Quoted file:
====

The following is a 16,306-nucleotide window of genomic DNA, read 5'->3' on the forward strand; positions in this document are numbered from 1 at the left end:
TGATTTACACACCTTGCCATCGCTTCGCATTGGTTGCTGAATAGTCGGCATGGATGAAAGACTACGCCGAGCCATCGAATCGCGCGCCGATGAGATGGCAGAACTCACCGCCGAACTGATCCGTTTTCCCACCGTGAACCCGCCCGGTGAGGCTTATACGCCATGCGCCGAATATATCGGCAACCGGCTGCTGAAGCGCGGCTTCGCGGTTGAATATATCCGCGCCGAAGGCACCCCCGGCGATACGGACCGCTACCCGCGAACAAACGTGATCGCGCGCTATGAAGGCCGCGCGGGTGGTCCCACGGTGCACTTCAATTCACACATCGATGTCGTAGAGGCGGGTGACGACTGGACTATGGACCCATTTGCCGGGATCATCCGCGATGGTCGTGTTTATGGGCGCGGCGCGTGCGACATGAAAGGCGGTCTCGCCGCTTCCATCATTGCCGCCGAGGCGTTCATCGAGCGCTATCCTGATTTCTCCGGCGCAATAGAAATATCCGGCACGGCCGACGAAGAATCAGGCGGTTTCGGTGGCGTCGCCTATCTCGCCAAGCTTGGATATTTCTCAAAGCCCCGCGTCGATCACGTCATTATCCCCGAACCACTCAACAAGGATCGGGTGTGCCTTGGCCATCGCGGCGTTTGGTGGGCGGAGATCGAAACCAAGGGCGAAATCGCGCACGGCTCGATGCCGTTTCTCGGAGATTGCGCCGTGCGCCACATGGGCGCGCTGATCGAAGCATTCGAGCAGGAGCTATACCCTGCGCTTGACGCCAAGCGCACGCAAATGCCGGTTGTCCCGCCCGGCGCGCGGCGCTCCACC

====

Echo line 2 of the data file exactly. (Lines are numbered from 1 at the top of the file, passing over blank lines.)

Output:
TGATTTACACACCTTGCCATCGCTTCGCATTGGTTGCTGAATAGTCGGCATGGATGAAAGACTACGCCGAGCCATCGAATCGCGCGCCGATGAGATGGCAGAACTCACCGCCGAACTGATCCGTTTTCCCACCGTGAACCCGCCCGGTGAGGCTTATACGCCATGCGCCGAATATATCGGCAACCGGCTGCTGAAGCGCGGCTTCGCGGTTGAATATATCCGCGCCGAAGGCACCCCCGGCGATACGGACCGCTACCCGCGAACAAACGTGATCGCGCGCTATGAAGGCCGCGCGGGTGGTCCCACGGTGCACTTCAATTCACACATCGATGTCGTAGAGGCGGGTGACGACTGGACTATGGACCCATTTGCCGGGATCATCCGCGATGGTCGTGTTTATGGGCGCGGCGCGTGCGACATGAAAGGCGGTCTCGCCGCTTCCATCATTGCCGCCGAGGCGTTCATCGAGCGCTATCCTGATTTCTCCGGCGCAATAGAAATATCCGGCACGGCCGACGAAGAATCAGGCGGTTTCGGTGGCGTCGCCTATCTCGCCAAGCTTGGATATTTCTCAAAGCCCCGCGTCGATCACGTCATTATCCCCGAACCACTCAACAAGGATCGGGTGTGCCTTGGCCATCGCGGCGTTTGGTGGGCGGAGATCGAAACCAAGGGCGAAATCGCGCACGGCTCGATGCCGTTTCTCGGAGATTGCGCCGTGCGCCACATGGGCGCGCTGATCGAAGCATTCGAGCAGGAGCTATACCCTGCGCTTGACGCCAAGCGCACGCAAATGCCGGTTGTCCCGCCCGGCGCGCGGCGCTCCACC